Chair: Martin Gill

Kevin Peterson – Program Lead for Business & Organizational Security Management at Webster University (US)
Bryan Watters – Associate Professor of Defence Leadership and Management at Cranfield University (UK)

Key points

André Filipe Rodrigues proposed this webinar because science has been critical in many areas, and professional status and credible ways of working have evolved from scientific initiatives, as he says, ‘good science matters, a lot!’

Kevin Peterson argues that the body of knowledge is already fairly well developed in that there is a common ground that people can rally around. There are developed professional associations that have been instrumental here where subject matter expertise continues to flourish. As he emphasises this is a living thing and it will keep evolving. For Kevin security has already proven its professional credentials and in reality security is a combination of science and an art. The advantages of the science base include the ability to apply a process, based on the scientific method testing hypothesis and applying conclusions. That way it is the credible voice rather than the loudest which influences decisions. The drawback is that the outcomes are not always clear-cut – which complicates the development of effective return on investment models – and there is always a need to tailor outcomes to contexts. Arguing that security is a distinct field of study Kevin suggests that the field of risk management provides an overarching framework embracing the different strands including and in some ways competing areas of traditional and cyber security. He calls for initiatives to push forward the principles of science in security, there needs to be agreement on the meaning of terms and concepts, and encouragement needs to be given to employers to support those who follow the science of security.

Bryan Watters references an 1832 publication to show that the difficulties of differentiating art and science are longstanding ones. The search for one truth is complicated by variations in the science method; positivism and constructionism offer different routes each with its own challenges. Moreover, the output has to be applicable, at least for security practitioners, and at this juncture making sense of the ambiguity can be difficult; security is complex. Further complicated by the teaching of history, vital to understand, not always straightforward to interpret for different examples of practice. Moreover, no site is ever secure, and the subject is really about the study of insecurity rather than security, in this context you will witness an interesting discussion about the difference between a wicked problem and a tame one. Logically things change – and look out for climate security emerging as a concern. In a related area, war studies became peace studies which became security studies and there are lots of different security areas. And security is informed by many disciplines, leadership, neurology, risk to give examples. Science is not always accessible to practitioners, journals are often abstract and not many practitioners read them.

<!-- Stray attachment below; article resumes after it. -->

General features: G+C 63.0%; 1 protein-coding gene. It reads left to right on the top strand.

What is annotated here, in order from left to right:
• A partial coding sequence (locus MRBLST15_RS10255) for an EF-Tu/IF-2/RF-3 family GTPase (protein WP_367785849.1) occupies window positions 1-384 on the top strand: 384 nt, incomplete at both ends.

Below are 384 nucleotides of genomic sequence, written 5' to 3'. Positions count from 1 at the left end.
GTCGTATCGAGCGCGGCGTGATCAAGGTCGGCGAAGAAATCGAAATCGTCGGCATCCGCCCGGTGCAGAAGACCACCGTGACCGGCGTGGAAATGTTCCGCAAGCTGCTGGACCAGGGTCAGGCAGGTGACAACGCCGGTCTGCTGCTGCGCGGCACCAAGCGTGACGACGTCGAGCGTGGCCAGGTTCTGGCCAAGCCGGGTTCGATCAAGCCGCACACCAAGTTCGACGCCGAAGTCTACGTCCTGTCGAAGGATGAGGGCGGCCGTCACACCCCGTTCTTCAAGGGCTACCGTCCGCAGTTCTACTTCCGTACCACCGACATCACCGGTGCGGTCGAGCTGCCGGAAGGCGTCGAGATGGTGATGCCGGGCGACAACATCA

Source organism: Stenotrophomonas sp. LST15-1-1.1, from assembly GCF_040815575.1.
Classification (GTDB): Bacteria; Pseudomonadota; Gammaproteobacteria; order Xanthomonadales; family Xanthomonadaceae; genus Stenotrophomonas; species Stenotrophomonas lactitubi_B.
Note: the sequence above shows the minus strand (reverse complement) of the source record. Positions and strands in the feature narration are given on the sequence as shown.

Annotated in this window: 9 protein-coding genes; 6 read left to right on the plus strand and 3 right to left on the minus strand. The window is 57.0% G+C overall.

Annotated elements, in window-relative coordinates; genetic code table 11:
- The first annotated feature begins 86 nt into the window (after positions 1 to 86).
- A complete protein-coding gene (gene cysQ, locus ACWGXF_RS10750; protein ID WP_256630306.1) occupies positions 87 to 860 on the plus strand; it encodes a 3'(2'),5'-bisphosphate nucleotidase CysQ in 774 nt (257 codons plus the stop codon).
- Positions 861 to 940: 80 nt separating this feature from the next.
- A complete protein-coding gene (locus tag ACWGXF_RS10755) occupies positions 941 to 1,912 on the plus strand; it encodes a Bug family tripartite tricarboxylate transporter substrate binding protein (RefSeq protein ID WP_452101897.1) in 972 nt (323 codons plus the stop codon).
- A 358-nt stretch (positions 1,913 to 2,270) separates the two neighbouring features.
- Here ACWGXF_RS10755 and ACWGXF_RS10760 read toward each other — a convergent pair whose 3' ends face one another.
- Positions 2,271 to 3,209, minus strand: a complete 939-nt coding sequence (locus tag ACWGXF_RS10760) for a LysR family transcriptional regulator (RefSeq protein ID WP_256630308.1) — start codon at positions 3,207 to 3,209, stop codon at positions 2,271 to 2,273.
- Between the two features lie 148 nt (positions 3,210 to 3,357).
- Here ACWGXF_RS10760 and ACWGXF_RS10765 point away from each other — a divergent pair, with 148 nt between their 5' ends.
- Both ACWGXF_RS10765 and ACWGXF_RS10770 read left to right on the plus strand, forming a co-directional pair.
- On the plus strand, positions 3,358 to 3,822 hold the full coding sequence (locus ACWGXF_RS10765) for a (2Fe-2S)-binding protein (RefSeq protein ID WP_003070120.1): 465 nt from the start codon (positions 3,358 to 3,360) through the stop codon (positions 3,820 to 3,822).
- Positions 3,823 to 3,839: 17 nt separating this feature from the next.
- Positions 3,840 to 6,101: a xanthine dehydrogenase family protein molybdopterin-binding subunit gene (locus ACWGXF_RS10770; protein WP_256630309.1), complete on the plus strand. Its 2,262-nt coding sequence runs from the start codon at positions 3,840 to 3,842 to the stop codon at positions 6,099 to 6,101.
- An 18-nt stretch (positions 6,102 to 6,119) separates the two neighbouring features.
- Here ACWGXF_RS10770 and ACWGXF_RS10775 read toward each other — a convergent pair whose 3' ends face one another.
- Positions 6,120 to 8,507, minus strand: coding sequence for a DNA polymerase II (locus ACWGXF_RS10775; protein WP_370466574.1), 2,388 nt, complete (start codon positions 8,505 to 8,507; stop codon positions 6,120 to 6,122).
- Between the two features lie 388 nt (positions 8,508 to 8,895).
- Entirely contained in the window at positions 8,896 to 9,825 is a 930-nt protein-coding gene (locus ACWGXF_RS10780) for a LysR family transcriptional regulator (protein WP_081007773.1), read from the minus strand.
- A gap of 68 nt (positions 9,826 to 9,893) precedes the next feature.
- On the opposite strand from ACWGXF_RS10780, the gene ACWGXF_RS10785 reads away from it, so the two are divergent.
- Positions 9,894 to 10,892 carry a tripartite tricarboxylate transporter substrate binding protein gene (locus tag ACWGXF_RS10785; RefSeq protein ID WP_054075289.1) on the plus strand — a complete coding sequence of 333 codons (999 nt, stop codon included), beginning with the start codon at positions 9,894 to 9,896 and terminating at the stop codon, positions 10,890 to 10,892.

The panellists emphasise the need for science to become accessible, it changes a lot as it evolves and that makes staying close to outputs all the more important, but that process is not easy; in security practitioners are distanced form research most often complicated by the very diversity of the subject area. Initiatives in this area are unlikely to be headed by academia, the role of security associations and interest groups then becomes prominent. 

Martin Gill
12th August 2021